Arizona: A Cowboy Canyon Ride
My favourite holiday location is the American South West, with the Grand Canyon state of Arizona top of my list. I’ve visited the canyon several times—I’m still in the saddle at 84—but in 1998 I invited two friends to join me on the famous mule ride down to Phantom Ranch at the floor of the canyon.
Tour By Mule
In early March, the South Rim was covered in ten inches of powdery snow, turning the magnificent canyon into a winter wonderland. A large group of riders, wranglers and tourists gathered at the mule corral at 8am. Once safely aboard our mounts, we followed behind head guide Sherry, a young lady from Texas. There was silence all around, apart the sound of the mules’ hooves on the soft snow and the rustle of the breeze through the snow-boughed trees.
We broke for lunch halfway at the Indian Gardens, then it was back in the saddle. By now, we had left the snow of the higher valley behind. By late afternoon, our descent was complete. We unsaddled the mules, fed and watered them, then bathed our feet in the clear waters of Bright Angel Creek. There was just time for a hot shower, ready for a cowboy supper of steak, cornbread, apple pie and hot strong coffee.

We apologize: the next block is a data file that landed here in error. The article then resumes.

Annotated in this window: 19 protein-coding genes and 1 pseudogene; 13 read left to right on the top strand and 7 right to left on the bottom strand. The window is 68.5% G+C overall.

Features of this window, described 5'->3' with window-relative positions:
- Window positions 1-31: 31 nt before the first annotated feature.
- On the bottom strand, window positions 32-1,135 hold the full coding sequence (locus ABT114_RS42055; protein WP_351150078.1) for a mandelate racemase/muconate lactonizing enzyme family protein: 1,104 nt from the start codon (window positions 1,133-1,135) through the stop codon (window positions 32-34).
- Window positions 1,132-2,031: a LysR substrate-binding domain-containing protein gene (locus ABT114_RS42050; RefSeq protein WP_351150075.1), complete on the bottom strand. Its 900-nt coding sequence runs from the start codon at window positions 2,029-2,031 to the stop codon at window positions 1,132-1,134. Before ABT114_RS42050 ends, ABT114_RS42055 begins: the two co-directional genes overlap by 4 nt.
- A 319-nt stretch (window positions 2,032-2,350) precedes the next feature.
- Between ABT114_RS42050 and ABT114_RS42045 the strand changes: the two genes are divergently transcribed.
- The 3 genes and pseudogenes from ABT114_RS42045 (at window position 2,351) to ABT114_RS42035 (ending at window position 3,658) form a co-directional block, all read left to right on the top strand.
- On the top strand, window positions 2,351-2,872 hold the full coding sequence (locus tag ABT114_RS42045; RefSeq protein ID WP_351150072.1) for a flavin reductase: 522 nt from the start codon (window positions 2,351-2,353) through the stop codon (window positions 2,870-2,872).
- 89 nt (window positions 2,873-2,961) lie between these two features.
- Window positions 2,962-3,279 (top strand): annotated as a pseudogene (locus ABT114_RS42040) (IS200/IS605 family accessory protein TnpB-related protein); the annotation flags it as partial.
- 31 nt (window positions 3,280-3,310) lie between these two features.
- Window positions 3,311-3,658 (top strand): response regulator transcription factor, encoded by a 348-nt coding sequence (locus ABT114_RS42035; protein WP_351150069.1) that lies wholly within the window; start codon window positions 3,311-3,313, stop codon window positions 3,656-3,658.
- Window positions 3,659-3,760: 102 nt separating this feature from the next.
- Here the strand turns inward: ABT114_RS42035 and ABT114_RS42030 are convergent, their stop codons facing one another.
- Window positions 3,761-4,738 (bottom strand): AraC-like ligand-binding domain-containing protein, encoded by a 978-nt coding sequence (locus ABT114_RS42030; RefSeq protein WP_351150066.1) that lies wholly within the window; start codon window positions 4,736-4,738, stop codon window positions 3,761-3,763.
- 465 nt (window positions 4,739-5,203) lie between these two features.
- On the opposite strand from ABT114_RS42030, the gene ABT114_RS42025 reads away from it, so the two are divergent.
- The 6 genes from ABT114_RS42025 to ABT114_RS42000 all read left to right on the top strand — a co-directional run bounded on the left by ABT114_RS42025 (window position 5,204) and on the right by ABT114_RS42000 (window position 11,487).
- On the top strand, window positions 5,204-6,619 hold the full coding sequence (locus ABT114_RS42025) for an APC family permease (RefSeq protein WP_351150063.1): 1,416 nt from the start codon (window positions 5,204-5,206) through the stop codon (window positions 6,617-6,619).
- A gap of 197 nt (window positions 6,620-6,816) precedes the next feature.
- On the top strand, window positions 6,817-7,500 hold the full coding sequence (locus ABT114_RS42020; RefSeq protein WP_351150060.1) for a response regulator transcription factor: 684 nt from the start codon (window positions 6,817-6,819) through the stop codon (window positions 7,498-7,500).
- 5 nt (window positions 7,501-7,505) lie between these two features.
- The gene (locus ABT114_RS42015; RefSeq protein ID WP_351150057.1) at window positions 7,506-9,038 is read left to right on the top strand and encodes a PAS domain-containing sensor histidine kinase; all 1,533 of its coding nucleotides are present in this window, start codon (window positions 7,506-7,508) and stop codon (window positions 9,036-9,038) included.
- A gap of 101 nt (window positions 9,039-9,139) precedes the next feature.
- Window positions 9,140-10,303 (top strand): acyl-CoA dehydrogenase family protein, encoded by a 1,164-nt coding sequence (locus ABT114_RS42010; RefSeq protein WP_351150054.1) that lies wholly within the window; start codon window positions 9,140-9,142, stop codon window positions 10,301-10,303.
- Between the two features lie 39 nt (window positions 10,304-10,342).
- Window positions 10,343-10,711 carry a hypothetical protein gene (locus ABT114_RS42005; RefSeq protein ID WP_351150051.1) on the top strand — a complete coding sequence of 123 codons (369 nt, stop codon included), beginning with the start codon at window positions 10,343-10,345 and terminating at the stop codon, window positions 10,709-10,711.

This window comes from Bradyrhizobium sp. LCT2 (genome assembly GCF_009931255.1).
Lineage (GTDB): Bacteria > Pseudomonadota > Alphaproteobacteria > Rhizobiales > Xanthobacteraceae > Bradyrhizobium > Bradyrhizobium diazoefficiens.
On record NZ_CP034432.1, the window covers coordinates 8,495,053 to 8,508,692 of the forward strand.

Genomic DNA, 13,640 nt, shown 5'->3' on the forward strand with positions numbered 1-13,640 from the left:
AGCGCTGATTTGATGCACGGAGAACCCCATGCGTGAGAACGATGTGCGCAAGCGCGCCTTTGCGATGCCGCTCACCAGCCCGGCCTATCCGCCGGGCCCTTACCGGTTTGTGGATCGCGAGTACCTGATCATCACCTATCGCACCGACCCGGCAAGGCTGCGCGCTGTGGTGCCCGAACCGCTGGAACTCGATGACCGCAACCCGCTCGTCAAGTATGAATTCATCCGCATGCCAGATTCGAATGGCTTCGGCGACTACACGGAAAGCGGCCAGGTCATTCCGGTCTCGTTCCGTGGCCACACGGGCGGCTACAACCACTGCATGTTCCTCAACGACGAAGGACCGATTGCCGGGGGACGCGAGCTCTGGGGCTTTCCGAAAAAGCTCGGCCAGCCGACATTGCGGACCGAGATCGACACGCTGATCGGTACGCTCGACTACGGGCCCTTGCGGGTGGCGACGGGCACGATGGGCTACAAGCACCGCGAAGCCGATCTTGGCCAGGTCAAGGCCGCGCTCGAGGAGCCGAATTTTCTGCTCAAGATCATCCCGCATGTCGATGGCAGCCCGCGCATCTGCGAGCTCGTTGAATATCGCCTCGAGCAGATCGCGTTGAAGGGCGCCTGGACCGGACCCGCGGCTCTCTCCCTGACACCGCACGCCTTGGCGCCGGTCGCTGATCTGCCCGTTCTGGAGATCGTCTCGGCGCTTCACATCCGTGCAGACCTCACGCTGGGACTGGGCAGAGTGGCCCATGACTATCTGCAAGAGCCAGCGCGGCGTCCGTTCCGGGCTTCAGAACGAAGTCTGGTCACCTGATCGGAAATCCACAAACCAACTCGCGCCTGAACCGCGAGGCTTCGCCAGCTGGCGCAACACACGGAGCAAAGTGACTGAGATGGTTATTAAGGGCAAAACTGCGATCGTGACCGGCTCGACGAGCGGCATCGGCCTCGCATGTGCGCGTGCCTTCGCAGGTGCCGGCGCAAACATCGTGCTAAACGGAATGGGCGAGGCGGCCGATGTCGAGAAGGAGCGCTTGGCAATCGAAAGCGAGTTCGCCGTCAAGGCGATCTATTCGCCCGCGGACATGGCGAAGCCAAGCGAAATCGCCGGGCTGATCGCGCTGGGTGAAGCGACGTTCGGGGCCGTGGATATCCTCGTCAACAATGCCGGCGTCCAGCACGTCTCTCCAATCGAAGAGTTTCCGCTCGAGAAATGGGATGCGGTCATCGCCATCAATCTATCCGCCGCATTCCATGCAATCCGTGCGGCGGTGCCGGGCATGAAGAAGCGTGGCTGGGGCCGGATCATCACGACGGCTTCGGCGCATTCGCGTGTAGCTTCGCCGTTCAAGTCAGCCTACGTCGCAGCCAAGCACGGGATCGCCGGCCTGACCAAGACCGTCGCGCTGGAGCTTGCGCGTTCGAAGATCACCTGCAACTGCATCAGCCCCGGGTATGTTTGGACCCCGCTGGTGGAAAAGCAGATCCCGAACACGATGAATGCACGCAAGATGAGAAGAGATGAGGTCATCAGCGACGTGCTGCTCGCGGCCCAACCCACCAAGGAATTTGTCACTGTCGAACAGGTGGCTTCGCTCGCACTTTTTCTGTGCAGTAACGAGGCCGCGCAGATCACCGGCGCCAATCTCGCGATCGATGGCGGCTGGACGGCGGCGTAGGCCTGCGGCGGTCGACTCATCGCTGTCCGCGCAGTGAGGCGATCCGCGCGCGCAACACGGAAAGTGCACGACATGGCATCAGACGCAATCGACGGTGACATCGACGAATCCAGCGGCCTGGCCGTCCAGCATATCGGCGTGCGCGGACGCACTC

Later, tucked up in our comfy cabin bunks, we were lulled to sleep by the babbling creek, occasionally punctuated by the crash of a falling boulder as it landed in the water to continue its journey down the mighty Colorado River.
The ride back up the next morning was via the South Kaibab trail. We rode through a heavy snowstorm, our faithful mounts carefully negotiating our path back to the South Rim. I felt sad saying goodbye to my mule Alice, but promised to return—which I did, two years later.
In my opinion, the descent to Phantom Ranch is an experience you remember for the rest of your life, and not just because the sure-footed mules walk so close to the edge! The wrangler guides were ever-vigilant, ensuring the safety of all riders; they’re knowledgeable about the canyon, its flora and fauna, and they’re friendly with great humour: “We ain’t never lost a dude yet,” always raised a smile.